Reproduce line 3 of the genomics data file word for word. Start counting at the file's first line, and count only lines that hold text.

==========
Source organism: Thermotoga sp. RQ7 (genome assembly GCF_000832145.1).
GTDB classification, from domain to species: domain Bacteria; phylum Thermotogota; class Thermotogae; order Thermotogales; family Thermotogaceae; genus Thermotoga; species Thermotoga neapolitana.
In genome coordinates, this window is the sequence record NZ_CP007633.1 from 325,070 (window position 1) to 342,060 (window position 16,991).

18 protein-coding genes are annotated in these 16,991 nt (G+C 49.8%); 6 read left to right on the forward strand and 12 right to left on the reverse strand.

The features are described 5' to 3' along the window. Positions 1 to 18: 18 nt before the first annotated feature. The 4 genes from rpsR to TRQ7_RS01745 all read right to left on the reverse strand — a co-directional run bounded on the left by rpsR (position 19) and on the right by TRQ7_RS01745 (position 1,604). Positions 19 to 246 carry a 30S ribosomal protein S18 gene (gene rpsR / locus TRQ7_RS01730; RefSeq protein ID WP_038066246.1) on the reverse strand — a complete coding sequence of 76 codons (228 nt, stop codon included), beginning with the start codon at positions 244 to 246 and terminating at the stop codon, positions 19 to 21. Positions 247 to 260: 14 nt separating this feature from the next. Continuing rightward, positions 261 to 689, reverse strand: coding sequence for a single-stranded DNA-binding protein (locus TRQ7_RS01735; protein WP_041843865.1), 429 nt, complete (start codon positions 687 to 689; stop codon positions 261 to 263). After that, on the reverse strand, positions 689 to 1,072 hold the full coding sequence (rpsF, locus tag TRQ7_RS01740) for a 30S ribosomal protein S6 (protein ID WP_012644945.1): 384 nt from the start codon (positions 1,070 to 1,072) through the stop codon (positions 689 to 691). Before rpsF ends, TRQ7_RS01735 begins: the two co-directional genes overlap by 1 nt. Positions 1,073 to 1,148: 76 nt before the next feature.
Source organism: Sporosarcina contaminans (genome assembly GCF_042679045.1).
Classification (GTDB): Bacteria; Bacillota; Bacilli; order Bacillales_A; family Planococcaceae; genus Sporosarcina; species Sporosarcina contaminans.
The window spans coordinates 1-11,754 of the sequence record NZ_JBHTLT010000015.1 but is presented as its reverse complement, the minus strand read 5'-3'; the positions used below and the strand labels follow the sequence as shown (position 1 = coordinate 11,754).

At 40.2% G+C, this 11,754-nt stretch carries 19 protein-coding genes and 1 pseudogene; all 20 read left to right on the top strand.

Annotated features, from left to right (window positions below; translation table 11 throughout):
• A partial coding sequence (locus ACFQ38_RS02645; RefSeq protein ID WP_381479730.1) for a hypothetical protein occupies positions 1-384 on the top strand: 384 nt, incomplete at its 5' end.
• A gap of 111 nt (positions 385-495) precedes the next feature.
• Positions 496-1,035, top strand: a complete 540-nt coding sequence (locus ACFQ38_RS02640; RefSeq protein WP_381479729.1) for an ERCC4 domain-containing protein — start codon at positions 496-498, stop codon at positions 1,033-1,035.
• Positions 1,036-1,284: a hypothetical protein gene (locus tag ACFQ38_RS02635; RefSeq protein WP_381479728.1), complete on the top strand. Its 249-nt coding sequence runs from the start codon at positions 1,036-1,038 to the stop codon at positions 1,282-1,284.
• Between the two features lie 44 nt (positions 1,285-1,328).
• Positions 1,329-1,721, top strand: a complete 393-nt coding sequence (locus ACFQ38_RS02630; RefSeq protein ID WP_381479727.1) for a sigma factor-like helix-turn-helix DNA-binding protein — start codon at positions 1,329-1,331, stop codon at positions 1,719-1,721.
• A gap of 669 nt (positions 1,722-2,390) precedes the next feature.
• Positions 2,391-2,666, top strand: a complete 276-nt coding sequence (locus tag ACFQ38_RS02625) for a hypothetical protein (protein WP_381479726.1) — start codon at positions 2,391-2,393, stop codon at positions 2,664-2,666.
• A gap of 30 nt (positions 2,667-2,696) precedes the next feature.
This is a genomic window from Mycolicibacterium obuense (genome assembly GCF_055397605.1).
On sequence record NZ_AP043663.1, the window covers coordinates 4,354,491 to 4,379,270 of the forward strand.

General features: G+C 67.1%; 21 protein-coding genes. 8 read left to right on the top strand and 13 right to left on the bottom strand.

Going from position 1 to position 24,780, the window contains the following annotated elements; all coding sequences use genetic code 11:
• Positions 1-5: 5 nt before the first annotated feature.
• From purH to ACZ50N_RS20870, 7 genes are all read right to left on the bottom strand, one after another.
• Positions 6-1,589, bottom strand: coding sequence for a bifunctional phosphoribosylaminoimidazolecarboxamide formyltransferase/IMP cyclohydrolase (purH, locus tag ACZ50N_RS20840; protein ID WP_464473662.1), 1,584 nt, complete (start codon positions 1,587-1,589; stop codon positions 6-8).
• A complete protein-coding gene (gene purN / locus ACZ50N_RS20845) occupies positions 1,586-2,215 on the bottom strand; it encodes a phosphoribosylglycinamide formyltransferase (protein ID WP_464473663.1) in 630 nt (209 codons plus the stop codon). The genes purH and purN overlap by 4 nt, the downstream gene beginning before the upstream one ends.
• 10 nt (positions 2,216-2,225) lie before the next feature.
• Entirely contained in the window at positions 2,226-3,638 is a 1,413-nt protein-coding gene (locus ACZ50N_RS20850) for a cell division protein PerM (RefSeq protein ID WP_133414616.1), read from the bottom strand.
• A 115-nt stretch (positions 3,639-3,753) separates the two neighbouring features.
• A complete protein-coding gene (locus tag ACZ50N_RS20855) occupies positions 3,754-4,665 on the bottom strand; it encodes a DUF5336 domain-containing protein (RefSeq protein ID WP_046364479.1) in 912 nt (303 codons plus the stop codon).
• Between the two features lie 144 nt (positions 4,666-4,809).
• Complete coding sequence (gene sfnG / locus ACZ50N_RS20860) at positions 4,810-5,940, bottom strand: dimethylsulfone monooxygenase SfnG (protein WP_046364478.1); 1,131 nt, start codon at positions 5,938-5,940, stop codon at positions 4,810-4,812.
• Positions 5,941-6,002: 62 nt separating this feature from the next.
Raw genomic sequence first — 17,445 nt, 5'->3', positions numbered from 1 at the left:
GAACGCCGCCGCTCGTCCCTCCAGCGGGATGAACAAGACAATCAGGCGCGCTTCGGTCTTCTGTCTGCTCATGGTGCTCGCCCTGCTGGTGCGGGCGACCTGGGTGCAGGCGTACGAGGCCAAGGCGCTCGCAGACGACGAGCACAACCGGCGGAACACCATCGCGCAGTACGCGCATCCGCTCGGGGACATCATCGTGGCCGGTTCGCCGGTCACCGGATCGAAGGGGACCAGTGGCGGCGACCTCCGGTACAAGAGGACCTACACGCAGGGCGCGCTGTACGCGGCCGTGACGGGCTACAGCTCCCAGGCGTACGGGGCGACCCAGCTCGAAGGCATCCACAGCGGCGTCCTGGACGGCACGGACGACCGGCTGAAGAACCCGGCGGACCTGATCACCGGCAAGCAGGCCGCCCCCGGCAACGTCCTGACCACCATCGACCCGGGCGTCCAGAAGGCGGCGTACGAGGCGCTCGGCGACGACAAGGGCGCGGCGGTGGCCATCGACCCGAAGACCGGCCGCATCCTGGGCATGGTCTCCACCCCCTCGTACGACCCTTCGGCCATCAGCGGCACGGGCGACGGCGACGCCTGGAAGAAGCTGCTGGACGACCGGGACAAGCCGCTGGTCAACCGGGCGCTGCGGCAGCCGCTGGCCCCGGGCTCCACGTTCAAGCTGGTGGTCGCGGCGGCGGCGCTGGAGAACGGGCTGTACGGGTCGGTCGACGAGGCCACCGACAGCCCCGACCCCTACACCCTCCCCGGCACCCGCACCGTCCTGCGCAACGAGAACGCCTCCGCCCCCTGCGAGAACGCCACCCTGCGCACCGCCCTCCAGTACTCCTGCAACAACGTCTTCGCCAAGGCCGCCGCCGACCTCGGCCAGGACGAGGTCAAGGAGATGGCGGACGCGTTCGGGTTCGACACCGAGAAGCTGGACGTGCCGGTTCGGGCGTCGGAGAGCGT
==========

In genome coordinates, this window is the sequence record NZ_CP007633.1 from 325,070 (window position 1) to 342,060 (window position 16,991).